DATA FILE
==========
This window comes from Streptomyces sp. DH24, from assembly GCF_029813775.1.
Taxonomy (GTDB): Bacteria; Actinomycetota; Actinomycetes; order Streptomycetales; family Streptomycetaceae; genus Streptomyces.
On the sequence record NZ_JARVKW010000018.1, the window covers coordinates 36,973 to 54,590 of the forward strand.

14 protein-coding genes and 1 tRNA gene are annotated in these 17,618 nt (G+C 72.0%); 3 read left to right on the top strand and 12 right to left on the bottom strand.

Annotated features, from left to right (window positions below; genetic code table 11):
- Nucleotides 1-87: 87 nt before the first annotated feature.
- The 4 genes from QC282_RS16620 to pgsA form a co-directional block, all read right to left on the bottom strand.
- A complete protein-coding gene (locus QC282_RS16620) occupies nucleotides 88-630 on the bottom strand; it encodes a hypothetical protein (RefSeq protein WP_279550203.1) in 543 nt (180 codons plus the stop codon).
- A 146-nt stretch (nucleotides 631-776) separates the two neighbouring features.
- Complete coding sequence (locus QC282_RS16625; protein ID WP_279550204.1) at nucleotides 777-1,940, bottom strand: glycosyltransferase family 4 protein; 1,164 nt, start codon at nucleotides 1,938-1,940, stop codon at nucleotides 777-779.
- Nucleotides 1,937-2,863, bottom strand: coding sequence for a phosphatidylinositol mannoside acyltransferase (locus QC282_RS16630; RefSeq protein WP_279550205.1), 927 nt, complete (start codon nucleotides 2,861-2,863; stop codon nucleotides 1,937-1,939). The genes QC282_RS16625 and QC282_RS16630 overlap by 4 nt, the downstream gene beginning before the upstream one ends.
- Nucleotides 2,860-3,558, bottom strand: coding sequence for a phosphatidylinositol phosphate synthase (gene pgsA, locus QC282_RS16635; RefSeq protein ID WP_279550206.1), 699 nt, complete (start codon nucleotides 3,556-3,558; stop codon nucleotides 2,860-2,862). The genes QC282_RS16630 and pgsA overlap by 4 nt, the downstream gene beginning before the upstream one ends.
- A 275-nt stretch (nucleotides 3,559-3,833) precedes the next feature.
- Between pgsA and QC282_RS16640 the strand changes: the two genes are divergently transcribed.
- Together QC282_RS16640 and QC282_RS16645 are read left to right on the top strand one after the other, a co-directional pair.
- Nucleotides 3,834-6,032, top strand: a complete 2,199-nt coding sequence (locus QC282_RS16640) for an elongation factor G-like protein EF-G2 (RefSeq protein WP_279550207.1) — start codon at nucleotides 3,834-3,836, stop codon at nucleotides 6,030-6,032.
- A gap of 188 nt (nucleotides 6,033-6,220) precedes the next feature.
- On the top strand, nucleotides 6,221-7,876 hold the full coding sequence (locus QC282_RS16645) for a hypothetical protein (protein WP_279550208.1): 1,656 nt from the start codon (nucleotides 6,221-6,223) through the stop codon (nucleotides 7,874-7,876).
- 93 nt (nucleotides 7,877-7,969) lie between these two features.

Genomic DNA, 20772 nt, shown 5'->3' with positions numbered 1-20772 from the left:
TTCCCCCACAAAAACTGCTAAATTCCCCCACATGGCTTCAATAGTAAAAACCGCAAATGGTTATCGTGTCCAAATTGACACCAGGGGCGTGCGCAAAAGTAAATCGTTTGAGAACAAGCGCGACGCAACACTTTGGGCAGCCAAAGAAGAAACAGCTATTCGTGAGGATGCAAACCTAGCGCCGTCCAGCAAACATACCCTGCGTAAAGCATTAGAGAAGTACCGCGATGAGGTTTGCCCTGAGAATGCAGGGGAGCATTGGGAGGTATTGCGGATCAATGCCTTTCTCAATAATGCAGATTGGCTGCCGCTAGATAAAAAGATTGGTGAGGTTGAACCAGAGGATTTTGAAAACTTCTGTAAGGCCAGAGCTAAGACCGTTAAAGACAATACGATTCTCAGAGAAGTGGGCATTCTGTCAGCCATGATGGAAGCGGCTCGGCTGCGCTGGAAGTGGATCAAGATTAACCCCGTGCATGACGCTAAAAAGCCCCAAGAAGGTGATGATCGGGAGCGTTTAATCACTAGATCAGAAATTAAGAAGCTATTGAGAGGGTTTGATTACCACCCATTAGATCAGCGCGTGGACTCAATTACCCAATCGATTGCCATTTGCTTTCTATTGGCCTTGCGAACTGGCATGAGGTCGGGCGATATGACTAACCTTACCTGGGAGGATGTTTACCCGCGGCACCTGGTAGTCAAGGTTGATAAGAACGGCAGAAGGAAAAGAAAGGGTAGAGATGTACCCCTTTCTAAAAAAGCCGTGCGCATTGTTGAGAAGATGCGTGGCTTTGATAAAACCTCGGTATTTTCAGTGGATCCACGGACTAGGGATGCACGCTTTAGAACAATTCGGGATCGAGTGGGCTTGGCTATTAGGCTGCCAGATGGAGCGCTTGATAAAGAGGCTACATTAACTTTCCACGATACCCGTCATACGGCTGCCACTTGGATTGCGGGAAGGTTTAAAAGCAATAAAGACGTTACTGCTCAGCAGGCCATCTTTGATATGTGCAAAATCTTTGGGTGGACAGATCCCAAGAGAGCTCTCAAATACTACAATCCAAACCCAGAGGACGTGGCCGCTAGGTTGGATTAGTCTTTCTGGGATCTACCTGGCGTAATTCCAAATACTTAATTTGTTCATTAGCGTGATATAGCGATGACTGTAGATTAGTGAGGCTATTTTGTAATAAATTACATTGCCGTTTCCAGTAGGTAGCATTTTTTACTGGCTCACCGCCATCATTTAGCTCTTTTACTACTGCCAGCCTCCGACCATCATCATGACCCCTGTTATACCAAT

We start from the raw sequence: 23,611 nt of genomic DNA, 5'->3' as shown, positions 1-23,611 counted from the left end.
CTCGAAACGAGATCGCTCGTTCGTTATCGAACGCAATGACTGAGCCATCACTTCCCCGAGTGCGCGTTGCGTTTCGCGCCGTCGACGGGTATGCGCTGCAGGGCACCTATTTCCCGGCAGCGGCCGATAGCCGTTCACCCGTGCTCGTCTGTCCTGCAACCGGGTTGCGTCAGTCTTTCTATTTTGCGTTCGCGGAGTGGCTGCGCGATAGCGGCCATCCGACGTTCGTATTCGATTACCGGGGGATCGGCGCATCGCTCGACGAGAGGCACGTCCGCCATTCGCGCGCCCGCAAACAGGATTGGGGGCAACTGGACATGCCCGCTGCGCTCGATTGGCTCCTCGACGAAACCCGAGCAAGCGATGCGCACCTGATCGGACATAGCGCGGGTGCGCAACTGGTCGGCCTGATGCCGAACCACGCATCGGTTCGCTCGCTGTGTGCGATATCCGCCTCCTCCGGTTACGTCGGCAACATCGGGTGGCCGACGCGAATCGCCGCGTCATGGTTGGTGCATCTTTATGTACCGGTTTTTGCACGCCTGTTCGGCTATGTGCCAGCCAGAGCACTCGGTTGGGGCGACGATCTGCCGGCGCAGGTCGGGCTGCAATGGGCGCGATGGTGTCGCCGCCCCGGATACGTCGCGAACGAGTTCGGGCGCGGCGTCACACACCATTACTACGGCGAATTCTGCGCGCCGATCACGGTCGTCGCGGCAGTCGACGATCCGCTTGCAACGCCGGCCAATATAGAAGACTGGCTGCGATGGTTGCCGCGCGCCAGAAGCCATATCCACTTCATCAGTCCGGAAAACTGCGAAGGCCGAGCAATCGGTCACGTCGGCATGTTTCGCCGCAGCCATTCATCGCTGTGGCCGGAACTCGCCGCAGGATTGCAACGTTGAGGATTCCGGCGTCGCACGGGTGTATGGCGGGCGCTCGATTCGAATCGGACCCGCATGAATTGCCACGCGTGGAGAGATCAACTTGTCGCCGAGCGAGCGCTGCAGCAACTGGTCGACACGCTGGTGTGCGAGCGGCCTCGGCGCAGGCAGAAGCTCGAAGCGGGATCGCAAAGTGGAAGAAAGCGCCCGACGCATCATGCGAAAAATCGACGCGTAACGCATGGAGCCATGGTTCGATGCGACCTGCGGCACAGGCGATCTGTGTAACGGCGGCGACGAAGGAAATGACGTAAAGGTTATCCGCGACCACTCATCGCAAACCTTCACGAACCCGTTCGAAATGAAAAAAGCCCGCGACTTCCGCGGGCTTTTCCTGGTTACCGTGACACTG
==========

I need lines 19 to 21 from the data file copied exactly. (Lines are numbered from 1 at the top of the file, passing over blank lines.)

- 93 nt (nucleotides 7,877-7,969) lie between these two features.

Genomic DNA, 20772 nt, shown 5'->3' with positions numbered 1-20772 from the left:
TTCCCCCACAAAAACTGCTAAATTCCCCCACATGGCTTCAATAGTAAAAACCGCAAATGGTTATCGTGTCCAAATTGACACCAGGGGCGTGCGCAAAAGTAAATCGTTTGAGAACAAGCGCGACGCAACACTTTGGGCAGCCAAAGAAGAAACAGCTATTCGTGAGGATGCAAACCTAGCGCCGTCCAGCAAACATACCCTGCGTAAAGCATTAGAGAAGTACCGCGATGAGGTTTGCCCTGAGAATGCAGGGGAGCATTGGGAGGTATTGCGGATCAATGCCTTTCTCAATAATGCAGATTGGCTGCCGCTAGATAAAAAGATTGGTGAGGTTGAACCAGAGGATTTTGAAAACTTCTGTAAGGCCAGAGCTAAGACCGTTAAAGACAATACGATTCTCAGAGAAGTGGGCATTCTGTCAGCCATGATGGAAGCGGCTCGGCTGCGCTGGAAGTGGATCAAGATTAACCCCGTGCATGACGCTAAAAAGCCCCAAGAAGGTGATGATCGGGAGCGTTTAATCACTAGATCAGAAATTAAGAAGCTATTGAGAGGGTTTGATTACCACCCATTAGATCAGCGCGTGGACTCAATTACCCAATCGATTGCCATTTGCTTTCTATTGGCCTTGCGAACTGGCATGAGGTCGGGCGATATGACTAACCTTACCTGGGAGGATGTTTACCCGCGGCACCTGGTAGTCAAGGTTGATAAGAACGGCAGAAGGAAAAGAAAGGGTAGAGATGTACCCCTTTCTAAAAAAGCCGTGCGCATTGTTGAGAAGATGCGTGGCTTTGATAAAACCTCGGTATTTTCAGTGGATCCACGGACTAGGGATGCACGCTTTAGAACAATTCGGGATCGAGTGGGCTTGGCTATTAGGCTGCCAGATGGAGCGCTTGATAAAGAGGCTACATTAACTTTCCACGATACCCGTCATACGGCTGCCACTTGGATTGCGGGAAGGTTTAAAAGCAATAAAGACGTTACTGCTCAGCAGGCCATCTTTGATATGTGCAAAATCTTTGGGTGGACAGATCCCAAGAGAGCTCTCAAATACTACAATCCAAACCCAGAGGACGTGGCCGCTAGGTTGGATTAGTCTTTCTGGGATCTACCTGGCGTAATTCCAAATACTTAATTTGTTCATTAGCGTGATATAGCGATGACTGTAGATTAGTGAGGCTATTTTGTAATAAATTACATTGCCGTTTCCAGTAGGTAGCATTTTTTACTGGCTCACCGCCATCATTTAGCTCTTTTACTACTGCCAGCCTCCGACCATCATCATGACCCCTGTTATACCAAT